Harris County Flood Control District meteorologist Jeff Lidner told reporters this morning that the lowest homes near the Addicks and Barker reservoirs have 3 to 6 feet of water.

Harvey, which first came ashore last Friday in Texas as a category 4 hurricane, dumped more than 51 inches of rain on some parts of the state, according to preliminary reports from the National Weather Service. The storm led to at least 31 deaths over the past five days, according to The Associated Press. Harris County officials, where Houston is located, confirmed six new deaths late Wednesday.

Texas Gov. Greg Abbott -- who spoke by phone Wednesday with the president while the commander in chief was on board Air Force One, returning from Missouri -- said most of the deaths were due to people driving vehicles into high water.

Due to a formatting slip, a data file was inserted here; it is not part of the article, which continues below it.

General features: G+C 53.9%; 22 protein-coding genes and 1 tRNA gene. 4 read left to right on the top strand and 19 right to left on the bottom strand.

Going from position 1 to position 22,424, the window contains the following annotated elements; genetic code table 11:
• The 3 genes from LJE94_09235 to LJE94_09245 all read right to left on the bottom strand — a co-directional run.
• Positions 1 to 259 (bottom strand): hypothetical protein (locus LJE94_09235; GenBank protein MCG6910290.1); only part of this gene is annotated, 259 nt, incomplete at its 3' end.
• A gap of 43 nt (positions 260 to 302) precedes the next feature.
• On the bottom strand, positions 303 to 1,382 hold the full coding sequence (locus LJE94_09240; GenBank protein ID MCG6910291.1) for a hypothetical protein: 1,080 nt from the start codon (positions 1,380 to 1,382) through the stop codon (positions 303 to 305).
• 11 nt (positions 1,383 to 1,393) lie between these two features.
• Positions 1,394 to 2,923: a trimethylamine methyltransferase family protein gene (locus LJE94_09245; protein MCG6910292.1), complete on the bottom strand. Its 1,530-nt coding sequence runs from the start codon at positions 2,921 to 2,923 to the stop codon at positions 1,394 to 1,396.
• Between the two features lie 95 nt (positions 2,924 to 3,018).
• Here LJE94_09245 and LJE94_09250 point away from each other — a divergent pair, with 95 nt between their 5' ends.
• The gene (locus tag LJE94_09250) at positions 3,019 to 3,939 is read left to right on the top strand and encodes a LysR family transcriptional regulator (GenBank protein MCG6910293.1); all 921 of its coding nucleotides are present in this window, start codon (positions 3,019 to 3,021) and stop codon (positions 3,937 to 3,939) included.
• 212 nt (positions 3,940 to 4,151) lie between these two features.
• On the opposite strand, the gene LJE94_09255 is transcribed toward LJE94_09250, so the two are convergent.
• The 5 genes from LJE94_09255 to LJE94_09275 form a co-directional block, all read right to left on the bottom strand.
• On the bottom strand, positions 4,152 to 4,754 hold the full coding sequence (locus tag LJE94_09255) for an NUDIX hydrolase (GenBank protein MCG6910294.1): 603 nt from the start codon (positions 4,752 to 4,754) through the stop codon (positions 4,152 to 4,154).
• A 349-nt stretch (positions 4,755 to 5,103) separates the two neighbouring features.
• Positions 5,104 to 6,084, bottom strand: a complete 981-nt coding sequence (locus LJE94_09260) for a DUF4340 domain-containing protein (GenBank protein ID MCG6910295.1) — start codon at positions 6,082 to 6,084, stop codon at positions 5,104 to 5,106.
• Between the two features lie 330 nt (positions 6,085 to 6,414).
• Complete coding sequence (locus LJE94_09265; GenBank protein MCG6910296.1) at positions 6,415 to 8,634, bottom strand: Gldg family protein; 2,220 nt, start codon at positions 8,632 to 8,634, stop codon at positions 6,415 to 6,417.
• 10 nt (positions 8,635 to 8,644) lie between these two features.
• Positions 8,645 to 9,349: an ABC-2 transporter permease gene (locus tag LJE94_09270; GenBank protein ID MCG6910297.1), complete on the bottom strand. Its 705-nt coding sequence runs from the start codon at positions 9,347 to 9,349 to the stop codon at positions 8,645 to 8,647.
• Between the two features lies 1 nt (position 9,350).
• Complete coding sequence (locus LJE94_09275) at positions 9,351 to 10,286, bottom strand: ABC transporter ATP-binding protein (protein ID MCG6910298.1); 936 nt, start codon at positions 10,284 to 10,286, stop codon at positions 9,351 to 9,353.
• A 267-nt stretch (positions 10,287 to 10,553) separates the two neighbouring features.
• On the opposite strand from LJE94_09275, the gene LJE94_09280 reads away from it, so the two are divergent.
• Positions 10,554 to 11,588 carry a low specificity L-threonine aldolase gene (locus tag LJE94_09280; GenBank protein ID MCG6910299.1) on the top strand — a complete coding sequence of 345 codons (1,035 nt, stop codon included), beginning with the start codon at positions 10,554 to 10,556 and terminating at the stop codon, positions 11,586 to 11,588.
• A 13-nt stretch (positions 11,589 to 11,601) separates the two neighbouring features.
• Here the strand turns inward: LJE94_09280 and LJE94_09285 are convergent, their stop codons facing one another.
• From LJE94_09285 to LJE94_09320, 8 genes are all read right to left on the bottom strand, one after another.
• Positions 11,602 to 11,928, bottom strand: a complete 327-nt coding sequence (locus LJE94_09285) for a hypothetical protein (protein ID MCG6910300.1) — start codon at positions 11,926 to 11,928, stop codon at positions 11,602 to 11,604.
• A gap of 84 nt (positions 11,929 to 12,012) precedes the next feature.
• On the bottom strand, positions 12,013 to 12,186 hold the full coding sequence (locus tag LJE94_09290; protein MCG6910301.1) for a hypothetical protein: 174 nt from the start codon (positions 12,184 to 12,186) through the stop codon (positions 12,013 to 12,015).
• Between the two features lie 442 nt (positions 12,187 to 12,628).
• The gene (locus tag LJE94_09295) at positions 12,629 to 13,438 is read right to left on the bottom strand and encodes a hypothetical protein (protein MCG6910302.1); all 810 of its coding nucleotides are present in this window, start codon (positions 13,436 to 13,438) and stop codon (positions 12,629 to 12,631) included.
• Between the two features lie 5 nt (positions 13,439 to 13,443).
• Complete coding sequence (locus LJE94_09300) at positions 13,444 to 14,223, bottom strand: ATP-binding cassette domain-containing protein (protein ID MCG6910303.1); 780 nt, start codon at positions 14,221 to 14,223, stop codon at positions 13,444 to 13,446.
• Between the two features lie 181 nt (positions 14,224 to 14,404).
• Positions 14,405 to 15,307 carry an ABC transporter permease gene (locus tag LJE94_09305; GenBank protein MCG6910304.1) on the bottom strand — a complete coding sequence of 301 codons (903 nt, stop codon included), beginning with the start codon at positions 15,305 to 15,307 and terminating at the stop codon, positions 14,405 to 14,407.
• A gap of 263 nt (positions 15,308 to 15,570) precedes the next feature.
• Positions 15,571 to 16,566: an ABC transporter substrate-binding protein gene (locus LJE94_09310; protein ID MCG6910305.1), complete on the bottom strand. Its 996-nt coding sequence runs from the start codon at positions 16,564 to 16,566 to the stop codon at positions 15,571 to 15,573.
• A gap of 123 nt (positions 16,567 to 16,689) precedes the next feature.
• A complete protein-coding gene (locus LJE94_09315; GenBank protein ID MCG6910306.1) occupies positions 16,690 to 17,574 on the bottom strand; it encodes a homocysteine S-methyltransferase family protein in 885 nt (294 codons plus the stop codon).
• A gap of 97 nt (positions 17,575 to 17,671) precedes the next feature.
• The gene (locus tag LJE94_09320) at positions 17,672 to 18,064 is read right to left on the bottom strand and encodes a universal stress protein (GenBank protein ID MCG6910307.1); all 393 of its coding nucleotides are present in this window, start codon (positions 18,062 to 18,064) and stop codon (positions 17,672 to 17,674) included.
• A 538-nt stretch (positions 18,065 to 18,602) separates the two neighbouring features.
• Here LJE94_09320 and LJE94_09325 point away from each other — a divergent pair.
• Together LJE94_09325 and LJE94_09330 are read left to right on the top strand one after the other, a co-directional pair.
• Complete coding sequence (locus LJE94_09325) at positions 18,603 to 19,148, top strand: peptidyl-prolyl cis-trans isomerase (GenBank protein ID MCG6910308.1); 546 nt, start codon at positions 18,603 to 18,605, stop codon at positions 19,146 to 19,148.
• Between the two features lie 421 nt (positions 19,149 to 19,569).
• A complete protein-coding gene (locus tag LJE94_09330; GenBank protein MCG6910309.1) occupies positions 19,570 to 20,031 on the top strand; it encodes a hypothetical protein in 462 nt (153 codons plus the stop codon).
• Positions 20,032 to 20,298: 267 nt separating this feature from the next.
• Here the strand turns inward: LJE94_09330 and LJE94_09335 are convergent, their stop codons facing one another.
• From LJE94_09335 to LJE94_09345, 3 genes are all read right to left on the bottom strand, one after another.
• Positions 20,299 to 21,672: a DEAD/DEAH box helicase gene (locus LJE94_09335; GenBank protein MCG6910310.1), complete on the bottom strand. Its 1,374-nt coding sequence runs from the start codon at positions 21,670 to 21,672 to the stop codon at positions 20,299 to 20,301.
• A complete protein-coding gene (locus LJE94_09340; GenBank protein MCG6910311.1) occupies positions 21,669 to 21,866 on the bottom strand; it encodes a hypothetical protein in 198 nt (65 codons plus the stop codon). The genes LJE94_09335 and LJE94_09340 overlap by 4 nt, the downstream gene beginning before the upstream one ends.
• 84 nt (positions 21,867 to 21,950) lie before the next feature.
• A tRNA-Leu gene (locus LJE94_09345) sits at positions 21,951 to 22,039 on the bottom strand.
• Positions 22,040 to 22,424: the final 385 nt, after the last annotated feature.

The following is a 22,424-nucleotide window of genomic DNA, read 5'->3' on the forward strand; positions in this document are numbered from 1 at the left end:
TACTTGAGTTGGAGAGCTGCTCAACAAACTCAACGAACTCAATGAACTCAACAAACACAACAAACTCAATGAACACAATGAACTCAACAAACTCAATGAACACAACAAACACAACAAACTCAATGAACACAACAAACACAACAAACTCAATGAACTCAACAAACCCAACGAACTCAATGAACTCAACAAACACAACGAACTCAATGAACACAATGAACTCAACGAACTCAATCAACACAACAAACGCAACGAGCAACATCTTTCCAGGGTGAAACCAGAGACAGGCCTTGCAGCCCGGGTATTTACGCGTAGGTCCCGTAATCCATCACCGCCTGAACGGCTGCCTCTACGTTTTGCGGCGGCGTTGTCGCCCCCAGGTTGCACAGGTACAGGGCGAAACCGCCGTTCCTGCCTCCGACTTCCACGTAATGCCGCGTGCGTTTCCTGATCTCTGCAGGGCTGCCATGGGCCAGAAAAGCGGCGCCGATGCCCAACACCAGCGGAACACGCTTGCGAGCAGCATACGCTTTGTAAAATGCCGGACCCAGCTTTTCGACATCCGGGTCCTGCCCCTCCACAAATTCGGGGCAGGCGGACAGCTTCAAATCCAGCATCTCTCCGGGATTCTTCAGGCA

An undetermined number of people are missing. The Coast Guard is leading a search for two volunteer rescuers missing after their boat crashed and capsized on Cypress Creek near the North Freeway early Wednesday. Authorities found a third rescuer clinging to a tree, according to the Harris County Sheriff's Office.

The Harris County Sheriff's Office urged people awaiting rescue to "hang a towel or sheet prominently" for rescuers to see because addresses are difficult to spot.

Harvey is expected to weaken and continue moving to the north and east across the Lower Mississippi Valley and Tennessee Valley through Thursday. But the National Weather Service said Harvey still has the potential to cause "life-threatening flooding."

"Catastrophic and life-threatening flooding continues in southeastern Texas and portions of southwestern Louisiana," the service said in an advisory this morning. "Excessive runoff from heavy rainfall will cause flooding of small creeks and streams, urban areas, highways, streets and underpasses, as well as other drainage areas and low-lying spots."